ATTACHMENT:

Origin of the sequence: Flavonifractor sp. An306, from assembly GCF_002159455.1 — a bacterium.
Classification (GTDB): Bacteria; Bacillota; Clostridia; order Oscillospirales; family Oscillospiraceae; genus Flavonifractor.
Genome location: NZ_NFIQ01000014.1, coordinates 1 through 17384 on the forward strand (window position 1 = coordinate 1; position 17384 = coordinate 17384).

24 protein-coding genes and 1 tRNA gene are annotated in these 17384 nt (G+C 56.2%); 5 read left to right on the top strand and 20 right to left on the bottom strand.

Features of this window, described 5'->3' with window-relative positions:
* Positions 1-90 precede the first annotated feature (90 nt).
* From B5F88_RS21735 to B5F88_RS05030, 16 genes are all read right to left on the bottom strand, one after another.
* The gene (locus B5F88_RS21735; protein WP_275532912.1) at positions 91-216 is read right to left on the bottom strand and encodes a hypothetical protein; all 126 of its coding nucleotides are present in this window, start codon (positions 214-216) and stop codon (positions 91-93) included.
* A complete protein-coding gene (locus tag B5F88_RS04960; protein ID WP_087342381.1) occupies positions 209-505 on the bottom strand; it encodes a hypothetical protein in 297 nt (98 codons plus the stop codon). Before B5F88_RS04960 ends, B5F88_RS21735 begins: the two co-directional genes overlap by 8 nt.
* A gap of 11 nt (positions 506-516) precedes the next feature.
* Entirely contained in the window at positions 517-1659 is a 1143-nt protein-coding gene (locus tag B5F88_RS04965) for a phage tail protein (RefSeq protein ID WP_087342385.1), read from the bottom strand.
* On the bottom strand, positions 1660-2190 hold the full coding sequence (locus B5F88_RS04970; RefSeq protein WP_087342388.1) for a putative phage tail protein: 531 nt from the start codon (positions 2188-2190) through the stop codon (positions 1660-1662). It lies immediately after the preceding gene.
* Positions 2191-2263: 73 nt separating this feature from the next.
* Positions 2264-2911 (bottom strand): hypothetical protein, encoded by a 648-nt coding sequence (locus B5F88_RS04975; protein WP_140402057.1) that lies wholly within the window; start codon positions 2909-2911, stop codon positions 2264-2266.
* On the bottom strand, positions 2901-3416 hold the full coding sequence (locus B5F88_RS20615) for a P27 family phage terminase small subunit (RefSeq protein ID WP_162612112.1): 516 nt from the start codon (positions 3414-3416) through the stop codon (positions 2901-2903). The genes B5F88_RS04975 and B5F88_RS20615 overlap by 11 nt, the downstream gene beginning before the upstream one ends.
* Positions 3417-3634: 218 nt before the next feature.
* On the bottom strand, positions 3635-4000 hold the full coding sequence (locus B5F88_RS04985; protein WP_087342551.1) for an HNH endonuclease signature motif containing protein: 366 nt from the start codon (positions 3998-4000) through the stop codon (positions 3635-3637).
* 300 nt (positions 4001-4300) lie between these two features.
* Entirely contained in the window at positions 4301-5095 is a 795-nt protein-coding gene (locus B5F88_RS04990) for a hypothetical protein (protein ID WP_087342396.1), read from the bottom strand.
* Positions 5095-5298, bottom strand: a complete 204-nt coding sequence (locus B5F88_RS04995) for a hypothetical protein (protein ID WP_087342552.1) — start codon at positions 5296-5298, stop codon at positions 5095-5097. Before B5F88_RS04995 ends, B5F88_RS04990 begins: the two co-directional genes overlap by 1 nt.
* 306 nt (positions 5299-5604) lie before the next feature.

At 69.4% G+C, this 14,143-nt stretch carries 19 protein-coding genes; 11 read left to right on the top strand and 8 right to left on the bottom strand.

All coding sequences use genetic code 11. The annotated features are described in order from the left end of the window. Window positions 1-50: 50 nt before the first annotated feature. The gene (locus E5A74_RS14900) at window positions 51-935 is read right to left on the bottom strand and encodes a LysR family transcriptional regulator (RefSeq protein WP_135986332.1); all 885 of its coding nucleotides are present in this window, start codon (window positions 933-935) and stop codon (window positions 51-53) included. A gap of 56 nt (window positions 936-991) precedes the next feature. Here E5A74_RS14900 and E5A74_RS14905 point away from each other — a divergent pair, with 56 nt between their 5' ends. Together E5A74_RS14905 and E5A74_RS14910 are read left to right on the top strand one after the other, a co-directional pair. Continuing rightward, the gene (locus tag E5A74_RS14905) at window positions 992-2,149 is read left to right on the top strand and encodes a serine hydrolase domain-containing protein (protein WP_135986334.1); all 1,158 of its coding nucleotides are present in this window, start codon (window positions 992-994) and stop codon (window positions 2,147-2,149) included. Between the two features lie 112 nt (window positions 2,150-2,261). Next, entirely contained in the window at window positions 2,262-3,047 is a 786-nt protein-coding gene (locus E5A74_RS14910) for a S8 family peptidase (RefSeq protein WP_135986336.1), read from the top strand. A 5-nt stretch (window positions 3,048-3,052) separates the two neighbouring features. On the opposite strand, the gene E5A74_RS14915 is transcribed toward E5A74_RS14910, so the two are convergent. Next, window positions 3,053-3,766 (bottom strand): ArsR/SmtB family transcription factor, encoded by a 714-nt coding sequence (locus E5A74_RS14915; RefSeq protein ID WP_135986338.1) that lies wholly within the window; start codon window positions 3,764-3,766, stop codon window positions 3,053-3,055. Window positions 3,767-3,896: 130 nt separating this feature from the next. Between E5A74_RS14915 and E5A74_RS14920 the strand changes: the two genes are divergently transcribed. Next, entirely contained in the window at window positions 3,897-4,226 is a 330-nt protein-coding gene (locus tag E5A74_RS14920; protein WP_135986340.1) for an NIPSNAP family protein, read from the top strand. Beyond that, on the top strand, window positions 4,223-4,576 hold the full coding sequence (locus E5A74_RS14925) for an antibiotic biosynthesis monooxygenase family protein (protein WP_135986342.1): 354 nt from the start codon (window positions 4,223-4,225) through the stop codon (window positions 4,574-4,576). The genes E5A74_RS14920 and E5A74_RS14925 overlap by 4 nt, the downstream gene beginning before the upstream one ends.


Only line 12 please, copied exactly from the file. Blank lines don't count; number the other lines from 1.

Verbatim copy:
* On the bottom strand, positions 1660-2190 hold the full coding sequence (locus B5F88_RS04970; RefSeq protein WP_087342388.1) for a putative phage tail protein: 531 nt from the start codon (positions 2188-2190) through the stop codon (positions 1660-1662). It lies immediately after the preceding gene.